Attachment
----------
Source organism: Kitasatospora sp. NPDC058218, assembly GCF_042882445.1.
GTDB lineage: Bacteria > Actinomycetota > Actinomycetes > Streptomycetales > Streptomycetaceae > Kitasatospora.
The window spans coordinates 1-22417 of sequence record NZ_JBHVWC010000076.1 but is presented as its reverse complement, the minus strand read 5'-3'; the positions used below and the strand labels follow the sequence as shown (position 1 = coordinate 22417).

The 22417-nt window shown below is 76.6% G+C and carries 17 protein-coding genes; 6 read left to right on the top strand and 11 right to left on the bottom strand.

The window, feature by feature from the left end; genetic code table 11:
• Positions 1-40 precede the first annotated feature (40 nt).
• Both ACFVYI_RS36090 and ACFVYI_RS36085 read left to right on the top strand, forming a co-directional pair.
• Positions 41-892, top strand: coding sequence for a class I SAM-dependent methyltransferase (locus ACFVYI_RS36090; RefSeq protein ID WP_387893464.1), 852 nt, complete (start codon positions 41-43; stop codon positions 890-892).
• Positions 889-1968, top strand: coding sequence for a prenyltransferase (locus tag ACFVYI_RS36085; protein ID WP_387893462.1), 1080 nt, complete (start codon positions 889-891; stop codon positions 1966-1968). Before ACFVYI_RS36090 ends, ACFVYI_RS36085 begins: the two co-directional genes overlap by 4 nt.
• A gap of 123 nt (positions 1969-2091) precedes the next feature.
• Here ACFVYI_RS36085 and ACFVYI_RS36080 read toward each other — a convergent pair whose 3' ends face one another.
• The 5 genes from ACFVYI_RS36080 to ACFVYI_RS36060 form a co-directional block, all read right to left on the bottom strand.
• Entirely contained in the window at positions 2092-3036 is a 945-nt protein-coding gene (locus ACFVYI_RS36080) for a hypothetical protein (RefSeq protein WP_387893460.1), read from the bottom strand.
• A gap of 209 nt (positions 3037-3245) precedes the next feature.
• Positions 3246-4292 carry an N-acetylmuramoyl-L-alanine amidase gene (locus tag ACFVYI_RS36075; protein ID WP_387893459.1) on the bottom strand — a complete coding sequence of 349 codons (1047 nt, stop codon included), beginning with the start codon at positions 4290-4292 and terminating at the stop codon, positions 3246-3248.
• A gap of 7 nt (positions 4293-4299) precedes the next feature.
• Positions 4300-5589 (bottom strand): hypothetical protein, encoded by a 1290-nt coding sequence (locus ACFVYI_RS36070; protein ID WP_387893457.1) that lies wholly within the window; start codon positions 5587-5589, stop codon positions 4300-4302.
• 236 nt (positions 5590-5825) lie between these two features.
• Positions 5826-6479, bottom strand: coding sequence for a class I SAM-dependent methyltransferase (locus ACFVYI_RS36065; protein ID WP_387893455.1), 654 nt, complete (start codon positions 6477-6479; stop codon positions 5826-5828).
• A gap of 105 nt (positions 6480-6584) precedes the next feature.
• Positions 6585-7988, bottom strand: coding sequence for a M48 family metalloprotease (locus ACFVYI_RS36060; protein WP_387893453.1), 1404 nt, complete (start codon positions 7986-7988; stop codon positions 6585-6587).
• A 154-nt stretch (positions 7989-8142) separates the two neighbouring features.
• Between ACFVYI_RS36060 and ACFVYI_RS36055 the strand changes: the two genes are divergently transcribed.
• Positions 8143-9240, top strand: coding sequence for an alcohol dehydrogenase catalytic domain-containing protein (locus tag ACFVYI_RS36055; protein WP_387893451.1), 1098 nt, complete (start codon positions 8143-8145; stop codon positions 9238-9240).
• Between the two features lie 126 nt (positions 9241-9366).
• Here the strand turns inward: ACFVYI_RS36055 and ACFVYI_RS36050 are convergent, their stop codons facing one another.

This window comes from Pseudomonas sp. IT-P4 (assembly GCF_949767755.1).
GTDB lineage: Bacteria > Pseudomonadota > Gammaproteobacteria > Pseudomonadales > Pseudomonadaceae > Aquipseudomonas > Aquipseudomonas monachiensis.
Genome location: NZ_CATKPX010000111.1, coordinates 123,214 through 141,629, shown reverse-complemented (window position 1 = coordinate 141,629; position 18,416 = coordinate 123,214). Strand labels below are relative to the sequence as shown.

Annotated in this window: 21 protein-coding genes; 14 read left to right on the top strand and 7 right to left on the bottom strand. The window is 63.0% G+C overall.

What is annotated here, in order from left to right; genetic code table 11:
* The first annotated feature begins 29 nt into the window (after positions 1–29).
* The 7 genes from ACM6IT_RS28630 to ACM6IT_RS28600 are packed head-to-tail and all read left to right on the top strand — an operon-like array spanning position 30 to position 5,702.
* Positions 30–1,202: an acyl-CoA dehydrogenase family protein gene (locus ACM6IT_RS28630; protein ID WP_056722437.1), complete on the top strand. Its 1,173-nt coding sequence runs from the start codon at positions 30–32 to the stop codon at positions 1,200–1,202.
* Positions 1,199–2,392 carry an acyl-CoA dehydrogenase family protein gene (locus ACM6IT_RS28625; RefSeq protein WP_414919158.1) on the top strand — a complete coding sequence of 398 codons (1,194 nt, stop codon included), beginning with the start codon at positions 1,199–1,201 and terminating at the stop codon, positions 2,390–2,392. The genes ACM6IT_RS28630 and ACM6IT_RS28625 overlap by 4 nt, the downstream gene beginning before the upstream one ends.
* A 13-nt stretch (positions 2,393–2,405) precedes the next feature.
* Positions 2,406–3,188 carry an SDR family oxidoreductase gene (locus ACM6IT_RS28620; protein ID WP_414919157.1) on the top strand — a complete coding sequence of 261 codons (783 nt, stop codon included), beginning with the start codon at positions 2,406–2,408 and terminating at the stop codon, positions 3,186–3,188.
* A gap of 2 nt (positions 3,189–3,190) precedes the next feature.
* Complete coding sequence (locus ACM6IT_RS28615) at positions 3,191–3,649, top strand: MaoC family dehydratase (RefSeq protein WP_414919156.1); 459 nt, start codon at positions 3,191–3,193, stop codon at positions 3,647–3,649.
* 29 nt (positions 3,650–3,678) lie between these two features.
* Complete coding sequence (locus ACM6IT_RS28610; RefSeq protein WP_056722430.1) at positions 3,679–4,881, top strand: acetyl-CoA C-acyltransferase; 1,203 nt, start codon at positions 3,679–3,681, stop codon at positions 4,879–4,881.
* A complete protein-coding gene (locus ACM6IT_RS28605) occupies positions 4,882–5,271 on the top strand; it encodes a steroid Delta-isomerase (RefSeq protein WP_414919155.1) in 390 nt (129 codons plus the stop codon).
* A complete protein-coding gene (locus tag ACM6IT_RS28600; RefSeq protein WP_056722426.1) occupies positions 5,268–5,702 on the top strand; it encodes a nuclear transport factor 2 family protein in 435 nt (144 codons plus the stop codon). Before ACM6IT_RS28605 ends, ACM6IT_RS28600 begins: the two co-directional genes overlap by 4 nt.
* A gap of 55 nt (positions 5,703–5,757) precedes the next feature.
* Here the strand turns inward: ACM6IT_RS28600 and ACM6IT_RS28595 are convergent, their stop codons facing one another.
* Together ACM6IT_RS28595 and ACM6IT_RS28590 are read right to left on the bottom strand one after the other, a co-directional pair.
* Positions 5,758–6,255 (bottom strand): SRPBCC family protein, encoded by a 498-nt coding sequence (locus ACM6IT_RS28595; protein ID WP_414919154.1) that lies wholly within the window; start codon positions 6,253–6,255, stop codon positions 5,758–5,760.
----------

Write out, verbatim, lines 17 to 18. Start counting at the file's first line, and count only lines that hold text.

• Positions 4300-5589 (bottom strand): hypothetical protein, encoded by a 1290-nt coding sequence (locus ACFVYI_RS36070; protein ID WP_387893457.1) that lies wholly within the window; start codon positions 5587-5589, stop codon positions 4300-4302.
• 236 nt (positions 5590-5825) lie between these two features.